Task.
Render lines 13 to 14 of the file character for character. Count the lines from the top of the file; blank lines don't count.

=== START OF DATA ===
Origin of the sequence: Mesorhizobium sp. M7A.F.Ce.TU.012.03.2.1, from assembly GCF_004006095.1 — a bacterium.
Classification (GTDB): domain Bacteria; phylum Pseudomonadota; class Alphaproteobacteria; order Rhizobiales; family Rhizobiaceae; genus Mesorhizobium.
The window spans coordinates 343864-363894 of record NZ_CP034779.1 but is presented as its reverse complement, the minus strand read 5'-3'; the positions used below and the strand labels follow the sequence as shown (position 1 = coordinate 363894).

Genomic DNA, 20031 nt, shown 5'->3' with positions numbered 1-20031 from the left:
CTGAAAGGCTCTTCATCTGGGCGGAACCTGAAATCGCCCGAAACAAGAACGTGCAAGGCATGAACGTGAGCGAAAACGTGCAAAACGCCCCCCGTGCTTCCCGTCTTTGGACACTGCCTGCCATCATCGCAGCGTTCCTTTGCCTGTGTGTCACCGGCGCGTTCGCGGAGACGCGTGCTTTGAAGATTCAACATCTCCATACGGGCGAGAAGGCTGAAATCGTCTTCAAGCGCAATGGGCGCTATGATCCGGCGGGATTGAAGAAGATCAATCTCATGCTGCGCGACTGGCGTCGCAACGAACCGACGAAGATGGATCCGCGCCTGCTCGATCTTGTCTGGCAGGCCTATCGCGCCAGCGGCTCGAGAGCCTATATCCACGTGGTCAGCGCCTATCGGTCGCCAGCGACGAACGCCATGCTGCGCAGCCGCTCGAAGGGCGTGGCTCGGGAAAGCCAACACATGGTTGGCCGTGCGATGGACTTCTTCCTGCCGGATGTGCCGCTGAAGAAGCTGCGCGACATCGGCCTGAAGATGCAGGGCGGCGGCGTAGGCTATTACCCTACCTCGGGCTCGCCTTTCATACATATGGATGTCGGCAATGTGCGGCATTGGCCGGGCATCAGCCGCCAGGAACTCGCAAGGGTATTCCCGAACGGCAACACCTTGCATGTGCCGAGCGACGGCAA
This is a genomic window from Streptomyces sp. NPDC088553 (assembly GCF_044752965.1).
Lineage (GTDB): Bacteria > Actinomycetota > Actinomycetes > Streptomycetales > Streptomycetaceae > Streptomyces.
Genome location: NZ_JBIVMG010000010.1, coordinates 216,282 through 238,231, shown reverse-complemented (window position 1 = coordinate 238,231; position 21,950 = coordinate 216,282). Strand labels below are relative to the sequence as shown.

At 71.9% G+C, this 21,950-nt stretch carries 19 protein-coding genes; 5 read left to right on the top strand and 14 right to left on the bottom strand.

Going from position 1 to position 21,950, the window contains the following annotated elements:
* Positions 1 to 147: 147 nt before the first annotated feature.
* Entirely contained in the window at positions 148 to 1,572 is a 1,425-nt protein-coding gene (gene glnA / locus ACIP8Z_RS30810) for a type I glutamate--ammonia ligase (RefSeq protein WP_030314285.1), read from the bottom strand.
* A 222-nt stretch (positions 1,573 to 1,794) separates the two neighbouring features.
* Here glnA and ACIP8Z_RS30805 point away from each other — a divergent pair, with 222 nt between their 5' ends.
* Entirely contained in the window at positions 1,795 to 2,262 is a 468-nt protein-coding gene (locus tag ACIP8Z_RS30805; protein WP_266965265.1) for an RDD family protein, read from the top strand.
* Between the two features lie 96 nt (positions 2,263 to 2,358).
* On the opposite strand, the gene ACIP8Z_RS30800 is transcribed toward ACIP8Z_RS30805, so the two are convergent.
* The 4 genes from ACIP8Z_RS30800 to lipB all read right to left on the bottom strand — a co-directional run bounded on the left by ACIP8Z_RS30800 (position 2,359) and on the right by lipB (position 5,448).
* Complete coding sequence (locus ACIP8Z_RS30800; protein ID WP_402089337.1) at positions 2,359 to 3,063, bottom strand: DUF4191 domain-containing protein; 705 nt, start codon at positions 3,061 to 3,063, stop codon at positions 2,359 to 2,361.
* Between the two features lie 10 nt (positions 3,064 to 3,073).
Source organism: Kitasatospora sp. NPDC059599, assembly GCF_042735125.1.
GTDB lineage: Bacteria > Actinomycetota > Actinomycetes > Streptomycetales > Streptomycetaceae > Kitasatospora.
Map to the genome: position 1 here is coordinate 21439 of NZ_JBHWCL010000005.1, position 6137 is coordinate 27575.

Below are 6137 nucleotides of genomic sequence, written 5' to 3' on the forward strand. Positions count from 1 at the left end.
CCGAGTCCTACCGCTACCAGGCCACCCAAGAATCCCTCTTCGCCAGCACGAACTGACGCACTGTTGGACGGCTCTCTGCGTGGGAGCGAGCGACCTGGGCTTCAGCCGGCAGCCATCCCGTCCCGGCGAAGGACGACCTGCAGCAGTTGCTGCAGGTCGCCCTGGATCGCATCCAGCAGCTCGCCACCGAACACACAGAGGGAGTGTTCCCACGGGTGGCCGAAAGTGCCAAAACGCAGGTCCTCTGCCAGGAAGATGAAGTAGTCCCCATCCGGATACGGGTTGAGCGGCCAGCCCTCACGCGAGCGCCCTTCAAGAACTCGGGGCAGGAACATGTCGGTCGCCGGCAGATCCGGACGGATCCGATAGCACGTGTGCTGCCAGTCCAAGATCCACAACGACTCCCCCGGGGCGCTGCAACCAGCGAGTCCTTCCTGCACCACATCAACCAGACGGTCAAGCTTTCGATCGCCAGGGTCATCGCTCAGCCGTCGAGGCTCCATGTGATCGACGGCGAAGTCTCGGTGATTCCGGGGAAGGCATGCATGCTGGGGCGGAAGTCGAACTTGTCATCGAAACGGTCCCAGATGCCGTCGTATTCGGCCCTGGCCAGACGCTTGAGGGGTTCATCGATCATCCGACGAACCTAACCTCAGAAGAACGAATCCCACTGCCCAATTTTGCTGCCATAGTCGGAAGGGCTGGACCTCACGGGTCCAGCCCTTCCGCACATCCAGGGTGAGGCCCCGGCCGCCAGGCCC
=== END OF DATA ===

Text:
* A 222-nt stretch (positions 1,573 to 1,794) separates the two neighbouring features.
* Here glnA and ACIP8Z_RS30805 point away from each other — a divergent pair, with 222 nt between their 5' ends.